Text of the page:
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Three Best Hanok Villages in South Korea

Hanok villages are small gatherings of traditional Korean houses. They can be found in almost every city or town in South Korea, and they give you an insight into how Koreans use to live – and how some still live today. I have seen several beautiful Hanok villages throughout South Korea, and they are each wonderful in their own ways. Below are the three best Hanok I believe all visitors should see when possible.

Samcheondong: Bukchon

Bukchon Hanok Village is my favorite for three reasons. First, it’s a beautiful village in and of itself. The architecture and design of this village is beyond any others.

Secondly, it’s located near an equally beautiful area os Seoul. Samcheongdong is considered the most beautiful suburb of Seoul, and it’s not hard to see why. This town has aesthetically-pleasing shops and cafes, and the colors around the town itself are wonderous.

Finally, this village is on top of a hill – so the view from this village is exquisite. You can see the twon below, as well as the mountains that surround much of Seoul. When visiting South Korea, this Hanok should definitely be on your list.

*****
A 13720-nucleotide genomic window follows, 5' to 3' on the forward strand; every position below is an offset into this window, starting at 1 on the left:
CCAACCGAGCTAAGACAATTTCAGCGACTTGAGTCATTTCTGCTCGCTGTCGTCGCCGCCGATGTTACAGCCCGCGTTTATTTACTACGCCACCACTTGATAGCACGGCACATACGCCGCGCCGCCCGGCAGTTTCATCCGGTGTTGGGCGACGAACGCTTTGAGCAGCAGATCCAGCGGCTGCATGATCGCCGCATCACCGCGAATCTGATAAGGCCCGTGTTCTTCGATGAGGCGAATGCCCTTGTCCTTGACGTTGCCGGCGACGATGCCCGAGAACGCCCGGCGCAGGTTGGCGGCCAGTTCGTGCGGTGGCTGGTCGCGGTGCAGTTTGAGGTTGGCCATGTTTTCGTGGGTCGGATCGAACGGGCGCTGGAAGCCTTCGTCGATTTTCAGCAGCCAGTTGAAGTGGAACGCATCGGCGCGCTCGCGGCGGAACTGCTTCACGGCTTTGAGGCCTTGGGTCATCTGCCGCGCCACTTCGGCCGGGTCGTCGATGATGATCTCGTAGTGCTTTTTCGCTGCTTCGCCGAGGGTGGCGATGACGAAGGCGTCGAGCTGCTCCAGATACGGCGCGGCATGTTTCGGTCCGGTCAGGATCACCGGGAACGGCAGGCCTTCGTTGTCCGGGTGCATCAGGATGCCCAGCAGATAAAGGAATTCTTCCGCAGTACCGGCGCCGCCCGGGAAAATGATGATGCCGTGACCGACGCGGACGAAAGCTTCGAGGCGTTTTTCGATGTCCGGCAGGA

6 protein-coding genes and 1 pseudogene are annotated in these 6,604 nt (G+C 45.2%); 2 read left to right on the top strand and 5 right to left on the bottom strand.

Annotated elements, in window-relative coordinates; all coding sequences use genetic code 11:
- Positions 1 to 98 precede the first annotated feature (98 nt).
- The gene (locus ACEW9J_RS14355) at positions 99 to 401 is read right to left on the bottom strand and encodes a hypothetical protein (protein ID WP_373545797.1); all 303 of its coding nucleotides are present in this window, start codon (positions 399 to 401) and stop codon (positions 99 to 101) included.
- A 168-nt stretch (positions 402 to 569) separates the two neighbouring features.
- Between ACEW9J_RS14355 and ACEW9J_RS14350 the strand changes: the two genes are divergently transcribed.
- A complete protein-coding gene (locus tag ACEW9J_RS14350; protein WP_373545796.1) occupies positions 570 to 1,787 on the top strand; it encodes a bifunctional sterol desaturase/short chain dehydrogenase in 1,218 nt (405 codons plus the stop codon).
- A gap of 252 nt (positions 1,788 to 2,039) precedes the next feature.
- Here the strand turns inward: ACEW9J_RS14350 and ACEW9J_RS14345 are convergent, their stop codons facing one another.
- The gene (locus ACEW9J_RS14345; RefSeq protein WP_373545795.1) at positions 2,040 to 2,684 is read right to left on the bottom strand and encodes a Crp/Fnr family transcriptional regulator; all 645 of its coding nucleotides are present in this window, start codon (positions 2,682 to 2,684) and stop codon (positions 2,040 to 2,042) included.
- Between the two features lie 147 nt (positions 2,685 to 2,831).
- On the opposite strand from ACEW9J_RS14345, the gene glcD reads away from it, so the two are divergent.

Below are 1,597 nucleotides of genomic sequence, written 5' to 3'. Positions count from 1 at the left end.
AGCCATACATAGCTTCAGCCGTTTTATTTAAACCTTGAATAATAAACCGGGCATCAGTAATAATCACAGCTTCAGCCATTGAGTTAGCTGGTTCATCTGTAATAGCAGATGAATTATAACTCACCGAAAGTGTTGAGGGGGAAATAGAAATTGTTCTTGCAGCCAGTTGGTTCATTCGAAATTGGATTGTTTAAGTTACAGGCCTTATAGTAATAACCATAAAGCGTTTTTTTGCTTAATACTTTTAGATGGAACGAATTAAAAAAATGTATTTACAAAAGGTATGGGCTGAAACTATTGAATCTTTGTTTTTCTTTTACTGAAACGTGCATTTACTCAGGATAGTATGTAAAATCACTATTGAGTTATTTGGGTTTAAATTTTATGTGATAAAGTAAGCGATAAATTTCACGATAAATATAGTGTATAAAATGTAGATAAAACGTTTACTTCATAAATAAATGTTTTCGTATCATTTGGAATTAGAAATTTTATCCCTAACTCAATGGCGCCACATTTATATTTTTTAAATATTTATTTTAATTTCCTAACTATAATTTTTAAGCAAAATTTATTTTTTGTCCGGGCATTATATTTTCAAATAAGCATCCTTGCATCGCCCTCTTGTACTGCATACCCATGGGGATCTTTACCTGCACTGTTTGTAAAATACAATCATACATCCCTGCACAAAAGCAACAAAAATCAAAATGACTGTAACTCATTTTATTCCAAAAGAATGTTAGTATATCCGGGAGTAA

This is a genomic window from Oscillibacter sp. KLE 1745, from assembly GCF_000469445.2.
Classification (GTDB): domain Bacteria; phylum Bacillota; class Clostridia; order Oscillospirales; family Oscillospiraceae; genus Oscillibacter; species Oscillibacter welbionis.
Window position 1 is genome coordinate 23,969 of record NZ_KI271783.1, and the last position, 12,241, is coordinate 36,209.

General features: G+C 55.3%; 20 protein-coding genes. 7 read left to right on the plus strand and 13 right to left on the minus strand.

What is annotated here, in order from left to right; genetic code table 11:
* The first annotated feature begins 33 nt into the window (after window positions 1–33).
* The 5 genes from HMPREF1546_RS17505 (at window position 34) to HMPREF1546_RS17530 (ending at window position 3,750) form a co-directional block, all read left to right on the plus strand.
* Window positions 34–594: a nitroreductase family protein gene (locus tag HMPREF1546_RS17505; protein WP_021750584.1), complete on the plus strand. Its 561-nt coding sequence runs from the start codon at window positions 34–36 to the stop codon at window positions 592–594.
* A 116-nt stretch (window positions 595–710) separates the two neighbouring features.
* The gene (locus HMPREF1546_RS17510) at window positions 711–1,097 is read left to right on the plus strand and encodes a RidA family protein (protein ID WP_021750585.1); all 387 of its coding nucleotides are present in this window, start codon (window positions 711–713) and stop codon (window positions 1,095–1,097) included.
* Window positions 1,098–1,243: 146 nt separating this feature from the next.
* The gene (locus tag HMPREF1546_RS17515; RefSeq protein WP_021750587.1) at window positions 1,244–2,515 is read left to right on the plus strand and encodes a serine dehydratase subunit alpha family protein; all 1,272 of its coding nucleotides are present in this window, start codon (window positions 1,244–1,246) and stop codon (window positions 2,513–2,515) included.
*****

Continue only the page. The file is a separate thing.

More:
Gyeongbokgung Palace

Gyeongbokgung Palace is also known as the Northern Palace and is the biggest  and most beautiful (in my opinion) of the five palaces in Seoul. The buildings were destroyed during the war but were later restored so that future generations could appreciate its beauty.

The Hanok buildings here aren’t officially a Hanok village, but they are still beautiful in their own right. They are clean and classic, and when visiting the Palace, every person should see it.


I believe I discovered one of South Korea’s best-kept secrets when I came upon a small Hanok village located in downtown Gongju. What’s better is that I found this village by accident when I went to visit the Gongju National museum. I was pleasantly surprised.

This village is one of the few untouched by the destruction of the war, and you can definitely tell when you walk around. While the structures are traditional, they do not look old. They have a vintage beauty that cannot be rivaled. The only reason I have listed this as third is because of Gongju’s location.

This small town is located in the most rural province in South Korea and can be difficult to find if you don’t know where you’re looking. However, that doesn’t mean you should count it out.

Have you ever seen traditional Korean houses? Have you seen traditional houses in any other cultures? I’d love to hear your experinces!

Houses, like people, have personalities, and, like the personalities of people, they are partly molded by all that has happened to them.
Louis Bromfield

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